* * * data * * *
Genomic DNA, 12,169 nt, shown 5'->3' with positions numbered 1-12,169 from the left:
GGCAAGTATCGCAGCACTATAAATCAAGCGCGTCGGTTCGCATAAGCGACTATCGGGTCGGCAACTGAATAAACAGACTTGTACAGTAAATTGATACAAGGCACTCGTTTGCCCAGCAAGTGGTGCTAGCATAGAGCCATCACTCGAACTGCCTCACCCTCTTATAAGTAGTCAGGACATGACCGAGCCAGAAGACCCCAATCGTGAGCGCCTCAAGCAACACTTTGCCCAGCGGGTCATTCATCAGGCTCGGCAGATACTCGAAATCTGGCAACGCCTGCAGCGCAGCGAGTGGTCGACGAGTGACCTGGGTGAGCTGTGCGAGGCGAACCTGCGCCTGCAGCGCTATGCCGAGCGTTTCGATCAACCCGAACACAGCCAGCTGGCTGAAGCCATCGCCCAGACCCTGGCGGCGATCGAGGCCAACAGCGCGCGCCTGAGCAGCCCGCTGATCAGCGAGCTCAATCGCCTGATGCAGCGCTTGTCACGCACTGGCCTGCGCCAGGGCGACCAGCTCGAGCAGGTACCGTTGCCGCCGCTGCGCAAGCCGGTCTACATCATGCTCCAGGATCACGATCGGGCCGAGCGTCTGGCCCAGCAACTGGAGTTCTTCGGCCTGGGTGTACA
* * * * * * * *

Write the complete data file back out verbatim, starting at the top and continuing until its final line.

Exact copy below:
Genomic DNA, 12,169 nt, shown 5'->3' with positions numbered 1-12,169 from the left:
GGCAAGTATCGCAGCACTATAAATCAAGCGCGTCGGTTCGCATAAGCGACTATCGGGTCGGCAACTGAATAAACAGACTTGTACAGTAAATTGATACAAGGCACTCGTTTGCCCAGCAAGTGGTGCTAGCATAGAGCCATCACTCGAACTGCCTCACCCTCTTATAAGTAGTCAGGACATGACCGAGCCAGAAGACCCCAATCGTGAGCGCCTCAAGCAACACTTTGCCCAGCGGGTCATTCATCAGGCTCGGCAGATACTCGAAATCTGGCAACGCCTGCAGCGCAGCGAGTGGTCGACGAGTGACCTGGGTGAGCTGTGCGAGGCGAACCTGCGCCTGCAGCGCTATGCCGAGCGTTTCGATCAACCCGAACACAGCCAGCTGGCTGAAGCCATCGCCCAGACCCTGGCGGCGATCGAGGCCAACAGCGCGCGCCTGAGCAGCCCGCTGATCAGCGAGCTCAATCGCCTGATGCAGCGCTTGTCACGCACTGGCCTGCGCCAGGGCGACCAGCTCGAGCAGGTACCGTTGCCGCCGCTGCGCAAGCCGGTCTACATCATGCTCCAGGATCACGATCGGGCCGAGCGTCTGGCCCAGCAACTGGAGTTCTTCGGCCTGGGTGTACA